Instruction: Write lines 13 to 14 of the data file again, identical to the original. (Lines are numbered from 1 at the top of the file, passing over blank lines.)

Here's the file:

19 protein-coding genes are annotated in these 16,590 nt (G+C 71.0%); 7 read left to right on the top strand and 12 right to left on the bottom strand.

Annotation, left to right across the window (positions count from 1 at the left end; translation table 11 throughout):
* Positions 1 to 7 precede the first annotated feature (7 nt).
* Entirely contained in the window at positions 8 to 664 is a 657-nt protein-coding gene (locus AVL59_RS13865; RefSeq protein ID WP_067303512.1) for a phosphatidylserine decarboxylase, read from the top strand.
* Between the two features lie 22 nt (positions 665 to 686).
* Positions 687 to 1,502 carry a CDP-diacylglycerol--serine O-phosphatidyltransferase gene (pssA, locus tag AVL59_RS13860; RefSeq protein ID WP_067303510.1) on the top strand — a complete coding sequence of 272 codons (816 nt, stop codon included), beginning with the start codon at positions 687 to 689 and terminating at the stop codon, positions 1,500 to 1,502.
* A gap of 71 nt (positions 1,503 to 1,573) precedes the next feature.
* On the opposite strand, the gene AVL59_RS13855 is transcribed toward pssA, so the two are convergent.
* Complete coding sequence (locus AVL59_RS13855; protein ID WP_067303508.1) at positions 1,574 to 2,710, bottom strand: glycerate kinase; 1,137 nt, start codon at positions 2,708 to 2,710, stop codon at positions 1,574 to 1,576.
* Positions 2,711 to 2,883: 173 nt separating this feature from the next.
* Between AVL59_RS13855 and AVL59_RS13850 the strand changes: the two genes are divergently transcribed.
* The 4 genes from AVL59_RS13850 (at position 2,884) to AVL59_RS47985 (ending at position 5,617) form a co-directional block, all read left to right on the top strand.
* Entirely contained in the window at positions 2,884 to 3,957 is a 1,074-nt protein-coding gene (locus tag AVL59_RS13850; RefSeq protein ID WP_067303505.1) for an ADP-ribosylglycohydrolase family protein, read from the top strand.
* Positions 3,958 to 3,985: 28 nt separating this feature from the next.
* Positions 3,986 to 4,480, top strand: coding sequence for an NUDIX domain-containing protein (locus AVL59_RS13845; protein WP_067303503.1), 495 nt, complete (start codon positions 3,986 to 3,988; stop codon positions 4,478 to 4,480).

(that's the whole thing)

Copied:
* Entirely contained in the window at positions 2,884 to 3,957 is a 1,074-nt protein-coding gene (locus tag AVL59_RS13850; RefSeq protein ID WP_067303505.1) for an ADP-ribosylglycohydrolase family protein, read from the top strand.
* Positions 3,958 to 3,985: 28 nt separating this feature from the next.